5. 2008 survey claims that $100,000 per year salaries are people living in the top 20% of wealthy Americans. these are professor salaries. Any american making $100,218 or more per year are in the top 20% earners of all of America. What does that say about professors and academia? They are the liberal elite.

  6. Early in the 1980 U.S. presidential election campaign, the National Lampoon ran an editorial cynically predicting Reagan’s victory, not because of Carter’s missteps or RNC dirty tricks, but because Americans knew that the Reagan camp’s rhetoric about looking out for everyone’s interest was mere pretense to paper over their actual aim of representing the privileged few AND that Americans want to think of themselves as part of that privileged few, whatever their actual circumstances. (Remember ‘Members Only’ sportswear?)
    The aphorism “Americans vote their aspirations rather than their interests” is accurate so far as it goes, but it obscures the comforting self-delusion that each of us is part of an elite of some kind.
    Remember also that all the children in Lake Wobegon are above average?
    When does this aspect of American temperament stop being endearing and start being pathetic? (I’d say about 3 generations back)

  7. I find Professor Fischer’s blog interesting, and also lacking in that he seems to create yet another “divide” by considering government intervention as the only method of re-distributing wealth. I very much believe we can bridge our self-created divides by educating ourselves, seeing reality for what it is (great divisions in distribution of wealth, ok, so what has the top 1/5 done differently to own 4/5ths of the pie? Can I model them and thus change my current place in the puzzle?), and deciding we will not be victims no matter what class, race or gender we were born into. It is a matter of choice and awareness whether we bury our heads in the sand or face the facts and do something about it. Government intervention or no, only we can take responsibility for where we derive our information and how we respond to what is. Karyn Krause Amore ’92

    • Can you please cite an example anywhere in the world or throughout history where individual actions, with no government oversight, have led to a broadly prosperous society? Without government, it’s anarchy…kill or be killed…to the victor go all the spoils. All empirical evidence points to the conclusion that there are no other options.

      I’m intrigued by your suggestion that we simply look to the most successful and model their behaviors, expecting the same results. Let’s try that…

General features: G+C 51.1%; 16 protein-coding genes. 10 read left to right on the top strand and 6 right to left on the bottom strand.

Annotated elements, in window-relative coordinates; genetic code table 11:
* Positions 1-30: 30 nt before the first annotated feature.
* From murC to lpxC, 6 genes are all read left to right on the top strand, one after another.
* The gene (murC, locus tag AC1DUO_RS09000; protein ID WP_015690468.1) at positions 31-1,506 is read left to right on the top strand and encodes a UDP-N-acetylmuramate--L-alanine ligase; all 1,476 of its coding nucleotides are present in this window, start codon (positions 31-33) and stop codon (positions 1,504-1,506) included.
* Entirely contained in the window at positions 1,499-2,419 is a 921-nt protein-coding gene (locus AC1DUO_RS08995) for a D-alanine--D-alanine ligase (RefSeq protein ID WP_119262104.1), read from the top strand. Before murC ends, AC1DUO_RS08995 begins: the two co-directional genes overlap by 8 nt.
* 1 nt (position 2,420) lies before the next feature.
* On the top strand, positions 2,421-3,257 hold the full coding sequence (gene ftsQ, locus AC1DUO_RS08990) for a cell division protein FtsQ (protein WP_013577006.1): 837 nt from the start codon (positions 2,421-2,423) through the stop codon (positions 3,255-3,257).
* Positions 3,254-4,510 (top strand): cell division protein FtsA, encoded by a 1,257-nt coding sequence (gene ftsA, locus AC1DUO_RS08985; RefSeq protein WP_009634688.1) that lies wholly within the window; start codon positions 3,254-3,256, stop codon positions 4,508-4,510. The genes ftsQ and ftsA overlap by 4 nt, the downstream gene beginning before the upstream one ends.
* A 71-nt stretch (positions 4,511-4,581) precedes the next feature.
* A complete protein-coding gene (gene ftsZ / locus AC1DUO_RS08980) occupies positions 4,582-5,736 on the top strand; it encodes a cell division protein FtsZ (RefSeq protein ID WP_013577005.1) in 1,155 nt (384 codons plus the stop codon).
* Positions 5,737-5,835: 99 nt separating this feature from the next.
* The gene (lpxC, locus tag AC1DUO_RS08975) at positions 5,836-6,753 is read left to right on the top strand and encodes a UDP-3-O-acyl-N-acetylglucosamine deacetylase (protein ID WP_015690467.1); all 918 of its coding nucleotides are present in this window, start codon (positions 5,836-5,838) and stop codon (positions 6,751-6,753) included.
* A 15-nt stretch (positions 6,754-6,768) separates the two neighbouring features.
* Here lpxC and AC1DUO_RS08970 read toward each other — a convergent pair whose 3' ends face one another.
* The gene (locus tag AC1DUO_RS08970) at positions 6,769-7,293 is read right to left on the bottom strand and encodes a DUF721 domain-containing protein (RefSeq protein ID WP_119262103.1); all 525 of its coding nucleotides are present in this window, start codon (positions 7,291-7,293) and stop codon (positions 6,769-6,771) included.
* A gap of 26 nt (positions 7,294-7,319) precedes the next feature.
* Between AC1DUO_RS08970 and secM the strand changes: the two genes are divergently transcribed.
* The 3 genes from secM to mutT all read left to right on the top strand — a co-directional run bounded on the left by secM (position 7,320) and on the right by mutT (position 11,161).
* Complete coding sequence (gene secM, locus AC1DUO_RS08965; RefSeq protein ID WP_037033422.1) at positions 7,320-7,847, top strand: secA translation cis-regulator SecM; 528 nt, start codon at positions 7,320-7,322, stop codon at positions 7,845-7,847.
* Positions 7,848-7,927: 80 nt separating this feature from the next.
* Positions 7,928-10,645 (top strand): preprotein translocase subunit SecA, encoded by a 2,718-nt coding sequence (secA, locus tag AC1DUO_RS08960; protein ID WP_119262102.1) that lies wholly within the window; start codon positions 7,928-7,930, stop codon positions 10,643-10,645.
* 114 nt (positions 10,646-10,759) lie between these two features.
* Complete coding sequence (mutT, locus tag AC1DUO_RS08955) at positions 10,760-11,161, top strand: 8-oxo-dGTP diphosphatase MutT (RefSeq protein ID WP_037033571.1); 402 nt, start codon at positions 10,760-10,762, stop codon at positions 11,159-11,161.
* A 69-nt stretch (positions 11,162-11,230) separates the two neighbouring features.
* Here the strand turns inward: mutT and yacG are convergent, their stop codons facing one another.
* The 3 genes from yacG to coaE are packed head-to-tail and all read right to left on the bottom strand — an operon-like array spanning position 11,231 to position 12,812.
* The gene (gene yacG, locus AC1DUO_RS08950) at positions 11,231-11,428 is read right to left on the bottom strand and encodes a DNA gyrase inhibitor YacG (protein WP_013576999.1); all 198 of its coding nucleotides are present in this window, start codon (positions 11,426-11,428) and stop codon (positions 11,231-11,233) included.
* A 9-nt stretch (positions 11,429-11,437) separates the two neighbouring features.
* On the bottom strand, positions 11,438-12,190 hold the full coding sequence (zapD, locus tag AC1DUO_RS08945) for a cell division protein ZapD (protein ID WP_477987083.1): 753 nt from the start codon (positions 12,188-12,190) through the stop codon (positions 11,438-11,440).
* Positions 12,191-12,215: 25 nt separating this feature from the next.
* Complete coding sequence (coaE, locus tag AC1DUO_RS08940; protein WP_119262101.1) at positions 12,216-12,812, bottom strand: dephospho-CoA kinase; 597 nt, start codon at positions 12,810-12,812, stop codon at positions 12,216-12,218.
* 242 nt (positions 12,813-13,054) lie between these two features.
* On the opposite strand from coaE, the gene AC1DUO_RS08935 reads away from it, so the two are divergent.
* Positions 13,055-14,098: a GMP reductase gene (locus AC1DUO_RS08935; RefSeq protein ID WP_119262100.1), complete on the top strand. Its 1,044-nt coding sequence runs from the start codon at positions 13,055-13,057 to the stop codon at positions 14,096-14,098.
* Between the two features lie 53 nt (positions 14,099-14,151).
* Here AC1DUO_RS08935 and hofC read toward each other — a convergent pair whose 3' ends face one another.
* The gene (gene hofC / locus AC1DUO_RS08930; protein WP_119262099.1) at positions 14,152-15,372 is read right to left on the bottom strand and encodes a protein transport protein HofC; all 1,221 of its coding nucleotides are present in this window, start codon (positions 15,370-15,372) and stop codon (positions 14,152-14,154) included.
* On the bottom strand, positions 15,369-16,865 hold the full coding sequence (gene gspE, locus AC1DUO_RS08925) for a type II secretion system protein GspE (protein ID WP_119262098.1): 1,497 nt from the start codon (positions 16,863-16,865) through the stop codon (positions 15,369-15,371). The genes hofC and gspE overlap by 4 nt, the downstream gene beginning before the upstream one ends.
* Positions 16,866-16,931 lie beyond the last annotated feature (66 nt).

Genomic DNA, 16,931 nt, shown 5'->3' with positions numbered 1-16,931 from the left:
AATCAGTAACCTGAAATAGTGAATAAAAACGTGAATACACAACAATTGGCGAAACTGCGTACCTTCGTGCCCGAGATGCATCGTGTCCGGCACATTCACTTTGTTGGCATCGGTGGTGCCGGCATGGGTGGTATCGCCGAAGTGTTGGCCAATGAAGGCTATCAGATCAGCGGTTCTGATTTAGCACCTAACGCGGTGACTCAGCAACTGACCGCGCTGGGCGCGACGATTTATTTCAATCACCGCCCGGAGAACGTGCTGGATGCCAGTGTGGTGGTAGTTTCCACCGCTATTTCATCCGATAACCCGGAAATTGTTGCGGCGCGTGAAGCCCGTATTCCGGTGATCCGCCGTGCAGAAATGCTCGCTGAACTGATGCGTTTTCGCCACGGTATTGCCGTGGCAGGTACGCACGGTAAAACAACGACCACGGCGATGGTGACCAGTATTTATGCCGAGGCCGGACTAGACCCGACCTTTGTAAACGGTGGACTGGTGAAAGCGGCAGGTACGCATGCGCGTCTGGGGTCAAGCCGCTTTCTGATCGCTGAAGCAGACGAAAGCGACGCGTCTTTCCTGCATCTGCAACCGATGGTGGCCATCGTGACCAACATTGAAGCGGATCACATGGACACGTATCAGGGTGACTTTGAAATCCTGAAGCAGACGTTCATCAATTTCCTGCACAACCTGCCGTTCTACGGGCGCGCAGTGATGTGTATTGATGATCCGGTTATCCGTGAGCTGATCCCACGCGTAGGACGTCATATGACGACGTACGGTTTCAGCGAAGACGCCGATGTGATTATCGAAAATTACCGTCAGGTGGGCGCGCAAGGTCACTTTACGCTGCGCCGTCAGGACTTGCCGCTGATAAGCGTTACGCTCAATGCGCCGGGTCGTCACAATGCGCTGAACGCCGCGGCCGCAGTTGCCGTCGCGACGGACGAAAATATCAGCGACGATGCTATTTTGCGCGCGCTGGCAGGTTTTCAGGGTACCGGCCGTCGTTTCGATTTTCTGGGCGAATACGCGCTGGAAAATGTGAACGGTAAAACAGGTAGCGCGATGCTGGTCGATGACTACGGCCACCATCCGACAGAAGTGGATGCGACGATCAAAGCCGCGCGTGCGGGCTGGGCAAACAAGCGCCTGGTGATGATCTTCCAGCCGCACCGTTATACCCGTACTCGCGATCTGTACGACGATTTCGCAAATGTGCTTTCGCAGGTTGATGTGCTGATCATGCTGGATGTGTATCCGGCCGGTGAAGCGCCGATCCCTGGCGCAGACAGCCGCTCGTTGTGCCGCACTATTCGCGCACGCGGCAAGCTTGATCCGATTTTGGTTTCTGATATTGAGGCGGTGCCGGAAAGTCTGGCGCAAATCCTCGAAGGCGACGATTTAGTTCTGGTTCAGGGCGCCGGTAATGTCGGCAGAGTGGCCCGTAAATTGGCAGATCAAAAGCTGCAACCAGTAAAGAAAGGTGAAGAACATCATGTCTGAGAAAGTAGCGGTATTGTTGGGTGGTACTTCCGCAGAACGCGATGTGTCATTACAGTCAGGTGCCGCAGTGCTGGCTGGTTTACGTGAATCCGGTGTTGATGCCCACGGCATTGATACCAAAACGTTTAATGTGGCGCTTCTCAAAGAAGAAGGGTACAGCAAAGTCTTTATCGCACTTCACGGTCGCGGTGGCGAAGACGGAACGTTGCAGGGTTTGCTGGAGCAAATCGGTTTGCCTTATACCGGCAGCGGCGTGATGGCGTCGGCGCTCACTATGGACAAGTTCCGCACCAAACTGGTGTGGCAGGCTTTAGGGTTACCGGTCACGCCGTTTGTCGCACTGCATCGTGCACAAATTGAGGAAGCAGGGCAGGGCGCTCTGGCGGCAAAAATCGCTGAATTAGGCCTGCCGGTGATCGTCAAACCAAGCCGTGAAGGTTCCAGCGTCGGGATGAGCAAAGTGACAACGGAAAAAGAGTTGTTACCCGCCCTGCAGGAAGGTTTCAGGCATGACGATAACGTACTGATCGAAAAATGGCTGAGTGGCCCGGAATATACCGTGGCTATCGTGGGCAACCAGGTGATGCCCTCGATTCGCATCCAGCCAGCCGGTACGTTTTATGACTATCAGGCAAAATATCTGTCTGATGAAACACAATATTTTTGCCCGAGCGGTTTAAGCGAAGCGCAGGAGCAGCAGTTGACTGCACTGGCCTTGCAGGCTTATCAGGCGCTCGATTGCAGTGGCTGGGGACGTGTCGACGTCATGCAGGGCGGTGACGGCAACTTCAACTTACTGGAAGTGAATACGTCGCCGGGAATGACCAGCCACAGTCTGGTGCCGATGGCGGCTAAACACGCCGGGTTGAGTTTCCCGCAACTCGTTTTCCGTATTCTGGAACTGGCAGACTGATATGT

(richest person) Warren Buffett…made billions by finding companies that the markets mis-priced. If we all spent all our time analyzing financial statements, there would be no grossly mis-valued companies, and therefore nobody would be able to make the kind of money Buffet made. No lesson for the masses there. Buffett’s road to wealth is only an option because so few people took it.

      (2nd richest person) Bill Gates…made billions through a shrewd deal involving possibly (probably?) stolen software and subsequent monopolistic practices that have allowed his company to make billions by putting competing (and generally superior) products out of business. We can’t all succeed by monopolizing an industry. By definition, a monopoly only benefits a tiny minority, so again there’s no lesson here that will help the masses.

      (also among the 100 richest) Hedge fund managers…make billions by convincing people to let them place enormous wagers with their money and keep a cut of the winnings. Also not a broadly applicable strategy. If everybody manages hedge funds, they can’t raise money from anybody else and so can’t make enormous bets with other people’s money. Even if there was a source of money, to make enormous money requires long-shot bets…which by definition won’t pay off for most people.

      (also among the 100 richest) Heirs…make billions by inheriting the billions. I hope you can understand why this is not an approach other people can learn from.

      (further down the list, but still awfully rich) Very successful athletes, performers, and entertainers…make tens and hundreds of millions by applying a skill the millions of people will watch. Sure, this one does usually take a lot of hard work…but without starting with the fundamental ingredient of a natural talent that comes from winning the genetic lottery, this simply isn’t an option for most.

      (all over the list…) People with the moral flexibility to engage in behavior that is immoral, unethical, and/or generally socially destructive…make large sums of money for engaging in activities that most of us can’t do because we wouldn’t be able to sleep at night. From years of leading tours for wealthy clients, I’ve observed that one thing almost everybody who’s ever made a lot of money needs to have is this trait. Whether it’s sales people who regularly imbelish their products’ capabilities, lawyers defending companies they fully know to be in the wrong, executives making decisions to protect their own narrow self-interests at the expense of other parties, or any of countless other examples, there are simply to many examples (and too few counter-examples) of this phenomenon to believe that lack of integrity is not the most valuable skill needed to become a financial success. And, frankly, I don’t think this is a lesson that we want any more members of society to learn.

  8. “haves” and “have-nots”? They are so many statistics dividing America, that I wonder if there is anything else left (undivided) 🙂
    Anyways, other than that, is an interesting material.

Comments are closed.